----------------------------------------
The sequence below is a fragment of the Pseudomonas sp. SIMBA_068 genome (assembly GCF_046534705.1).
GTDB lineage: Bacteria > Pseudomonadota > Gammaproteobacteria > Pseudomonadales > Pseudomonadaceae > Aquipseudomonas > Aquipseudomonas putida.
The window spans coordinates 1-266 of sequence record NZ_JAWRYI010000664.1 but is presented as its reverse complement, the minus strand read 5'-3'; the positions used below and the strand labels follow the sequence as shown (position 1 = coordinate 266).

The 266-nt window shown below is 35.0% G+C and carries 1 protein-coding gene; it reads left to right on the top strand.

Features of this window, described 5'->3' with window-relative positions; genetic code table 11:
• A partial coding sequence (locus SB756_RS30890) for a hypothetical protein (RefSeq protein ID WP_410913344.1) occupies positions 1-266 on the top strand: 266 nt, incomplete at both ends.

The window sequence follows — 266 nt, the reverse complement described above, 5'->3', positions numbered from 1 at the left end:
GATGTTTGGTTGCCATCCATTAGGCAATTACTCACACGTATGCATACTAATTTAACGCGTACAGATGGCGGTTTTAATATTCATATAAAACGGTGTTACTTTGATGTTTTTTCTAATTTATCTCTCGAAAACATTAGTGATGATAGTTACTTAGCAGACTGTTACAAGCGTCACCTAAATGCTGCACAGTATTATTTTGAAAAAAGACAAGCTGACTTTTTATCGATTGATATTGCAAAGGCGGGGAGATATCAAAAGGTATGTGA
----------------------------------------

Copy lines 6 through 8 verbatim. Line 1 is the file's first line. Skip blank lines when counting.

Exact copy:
• A partial coding sequence (locus SB756_RS30890) for a hypothetical protein (RefSeq protein ID WP_410913344.1) occupies positions 1-266 on the top strand: 266 nt, incomplete at both ends.

The window sequence follows — 266 nt, the reverse complement described above, 5'->3', positions numbered from 1 at the left end:
GATGTTTGGTTGCCATCCATTAGGCAATTACTCACACGTATGCATACTAATTTAACGCGTACAGATGGCGGTTTTAATATTCATATAAAACGGTGTTACTTTGATGTTTTTTCTAATTTATCTCTCGAAAACATTAGTGATGATAGTTACTTAGCAGACTGTTACAAGCGTCACCTAAATGCTGCACAGTATTATTTTGAAAAAAGACAAGCTGACTTTTTATCGATTGATATTGCAAAGGCGGGGAGATATCAAAAGGTATGTGA